Highly politicised refresh of the enduring Wrong Turn franchise obsessed with face-based tree trauma.
A diverse group of privileged Millennials, too young to have seen An American Werewolf in London, hit the Appalachian Trail and ignore local advice to “stick to the path.”
Come for the breathtaking views and envious Instagram likes. Stay for the terrifying skull masks, ghillie suited psychos and the congenital bloodlust of backwater justice.
Structurally imaginative, and fully self-aware of expected carnage levels, this rangy refresh is one of the biggest surprises of the year so far. The screaming spectre of post-Trump America looms over the backwoods slash fuckery, fleshing out the usual inbred hostility with George A. Romero style social commentary.
Production levels are upper tier with redolent cinematography, unfussy editing and quality acting galvanising the ruminative screenplay.
Sure, there are plot holes you can drive a rusty hillbilly Winnebago through and character decisions that will make you tut like a pimped up swamp boat engine. However, they feel homely and organic within a film that is so willing to placate its genre-savvy target audience.
Many horror hounds will check-in just to soak up the type of graphic kills expected from the established Wrong Turn equation. However, the formula is tweaked somewhat in this instance with the roughish excess superseded by a more grounded grisliness.
The early parts of the flick are more concerned with gruesome aftermath than explicit carnage, cutting away at times from the exact moment of juicy contact. But don’t worry, by the time we reach the frenetic final third nothing is left to stew in the sanctuary of the imagination.
Throughout this lively brand rejuvenation, the effects are stylishly constructed with a hefty practical edge. Mean and meaty, they deliverer a squishy conveyor belt of woodland whacking’s, tortuous trap terminations and brutal branch bashings.
The main protagonist Jen, played with exuberance and heart by the impressive Charlotte Vega, makes for a rootable heroine. Her character is in part based on the determination and resilience of Clarice from Silence of The Lambs. Listen out for the flagrant and distasteful reference point to this in the form of an odour Easter egg.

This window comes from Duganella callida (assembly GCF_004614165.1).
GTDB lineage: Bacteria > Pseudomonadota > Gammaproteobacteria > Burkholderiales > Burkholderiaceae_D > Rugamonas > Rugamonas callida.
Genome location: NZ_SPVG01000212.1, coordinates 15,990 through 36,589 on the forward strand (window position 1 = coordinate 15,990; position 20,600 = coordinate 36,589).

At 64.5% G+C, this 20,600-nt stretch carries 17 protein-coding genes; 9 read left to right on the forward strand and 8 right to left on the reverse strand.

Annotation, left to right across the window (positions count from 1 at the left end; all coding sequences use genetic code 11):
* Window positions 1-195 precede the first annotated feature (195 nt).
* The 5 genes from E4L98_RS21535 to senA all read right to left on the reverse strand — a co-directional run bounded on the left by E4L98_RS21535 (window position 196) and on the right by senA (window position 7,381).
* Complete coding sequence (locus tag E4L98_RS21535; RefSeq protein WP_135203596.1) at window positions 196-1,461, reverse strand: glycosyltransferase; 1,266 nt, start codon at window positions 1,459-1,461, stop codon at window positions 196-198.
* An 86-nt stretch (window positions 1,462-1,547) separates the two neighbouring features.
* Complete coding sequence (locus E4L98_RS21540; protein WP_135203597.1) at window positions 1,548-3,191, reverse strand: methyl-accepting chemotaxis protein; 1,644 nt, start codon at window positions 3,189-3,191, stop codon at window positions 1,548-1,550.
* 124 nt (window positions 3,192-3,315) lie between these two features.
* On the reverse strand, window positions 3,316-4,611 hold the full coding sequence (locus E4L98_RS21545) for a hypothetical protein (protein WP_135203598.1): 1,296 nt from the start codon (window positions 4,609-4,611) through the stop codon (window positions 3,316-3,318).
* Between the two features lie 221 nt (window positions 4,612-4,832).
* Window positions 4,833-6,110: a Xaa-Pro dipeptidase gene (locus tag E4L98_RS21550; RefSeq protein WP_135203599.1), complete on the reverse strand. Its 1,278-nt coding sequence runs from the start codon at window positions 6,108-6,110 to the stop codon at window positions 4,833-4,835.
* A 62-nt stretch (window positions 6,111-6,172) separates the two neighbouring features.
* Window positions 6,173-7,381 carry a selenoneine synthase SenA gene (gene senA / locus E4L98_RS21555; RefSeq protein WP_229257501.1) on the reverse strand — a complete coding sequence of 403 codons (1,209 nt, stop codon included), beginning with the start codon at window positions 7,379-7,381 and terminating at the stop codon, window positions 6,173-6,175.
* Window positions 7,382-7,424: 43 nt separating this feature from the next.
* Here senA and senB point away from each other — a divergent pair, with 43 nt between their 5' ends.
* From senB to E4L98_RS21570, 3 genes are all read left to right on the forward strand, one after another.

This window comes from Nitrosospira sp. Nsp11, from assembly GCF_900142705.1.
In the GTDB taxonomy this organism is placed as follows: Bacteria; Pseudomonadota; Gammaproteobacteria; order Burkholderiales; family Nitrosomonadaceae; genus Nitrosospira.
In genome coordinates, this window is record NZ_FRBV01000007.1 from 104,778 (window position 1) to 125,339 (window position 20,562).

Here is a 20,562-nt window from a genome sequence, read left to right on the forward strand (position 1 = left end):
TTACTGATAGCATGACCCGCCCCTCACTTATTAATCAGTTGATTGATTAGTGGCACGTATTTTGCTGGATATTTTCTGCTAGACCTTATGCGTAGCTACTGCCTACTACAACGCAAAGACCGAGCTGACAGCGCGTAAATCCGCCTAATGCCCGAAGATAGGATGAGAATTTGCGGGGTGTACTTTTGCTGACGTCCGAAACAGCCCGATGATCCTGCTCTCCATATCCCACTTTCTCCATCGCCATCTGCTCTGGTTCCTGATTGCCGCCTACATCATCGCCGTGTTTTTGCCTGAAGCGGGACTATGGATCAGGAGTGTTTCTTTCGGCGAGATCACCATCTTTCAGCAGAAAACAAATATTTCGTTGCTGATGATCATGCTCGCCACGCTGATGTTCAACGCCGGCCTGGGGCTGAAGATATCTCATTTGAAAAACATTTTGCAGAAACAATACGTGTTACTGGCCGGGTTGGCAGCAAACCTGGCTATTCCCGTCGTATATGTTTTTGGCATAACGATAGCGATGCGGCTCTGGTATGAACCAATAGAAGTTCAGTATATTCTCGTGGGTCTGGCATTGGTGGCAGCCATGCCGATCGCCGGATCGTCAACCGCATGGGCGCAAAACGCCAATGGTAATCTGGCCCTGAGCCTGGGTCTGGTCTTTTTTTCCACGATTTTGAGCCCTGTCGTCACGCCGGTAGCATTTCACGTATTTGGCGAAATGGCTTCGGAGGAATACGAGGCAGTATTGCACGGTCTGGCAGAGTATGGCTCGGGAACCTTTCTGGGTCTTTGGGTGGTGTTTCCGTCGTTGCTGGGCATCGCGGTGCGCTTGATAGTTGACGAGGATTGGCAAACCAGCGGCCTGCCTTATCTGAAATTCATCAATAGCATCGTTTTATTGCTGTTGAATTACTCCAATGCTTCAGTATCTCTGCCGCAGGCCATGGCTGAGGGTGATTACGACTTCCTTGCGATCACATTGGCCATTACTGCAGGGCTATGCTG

Matthew Modine gives a spirited performance as the father searching for his lost daughter and Bill Sage convinces as the head of a societal underbelly with a communal approach to both life and death.
The various strands of the narrative emerge and recede with a pleasing flow and this is a flick that definitely knows when to hit the turbo pedal and when to simmer menacingly. Beginning with tightly marshalled character building and closing out with a deliciously restrained sequence that is both slick and quietly audacious.
Thematically this thoughtful terror ride casts its net wide and far. The BLM movement, entrenched gender roles, the hollowness of capitalism and the scorched earth policy of nationalism are just a few of many issues that are ruthlessly rugby tackled into the mossy ground.
One of its main philosophical filaments is the danger of prejudging sections of society through ignorance. Both of the sides in conflict here prove guilty of this crime and the film has the courage and ingenuity to let the audience explore the ramifications for themselves. A rare process welcome in any genre let alone a supposedly generic body count flick.
Ironically, Wrong Turn will initially frustrate many fright fiends cruising the horror highway for a guaranteed hallmark of habitual gratification. However, stick with it to journeys end and you will be rewarded with a rock solid and conceptually bright midnight movie that has the guts to challenge its own preconceptions.
Signature Entertainment presents Wrong Turn (2021) UK Home Premiere on Digital Platforms 26th February and Blu-Ray & DVD May 3rd
Horror, Thriller, Politics | USA | 2020 | 109 mins | Cert 18 – strong bloody violence | Signature Entertainment | Dir. Mike P. Nelson| Matthew Modine, Emma Dumont, Charlotte Vega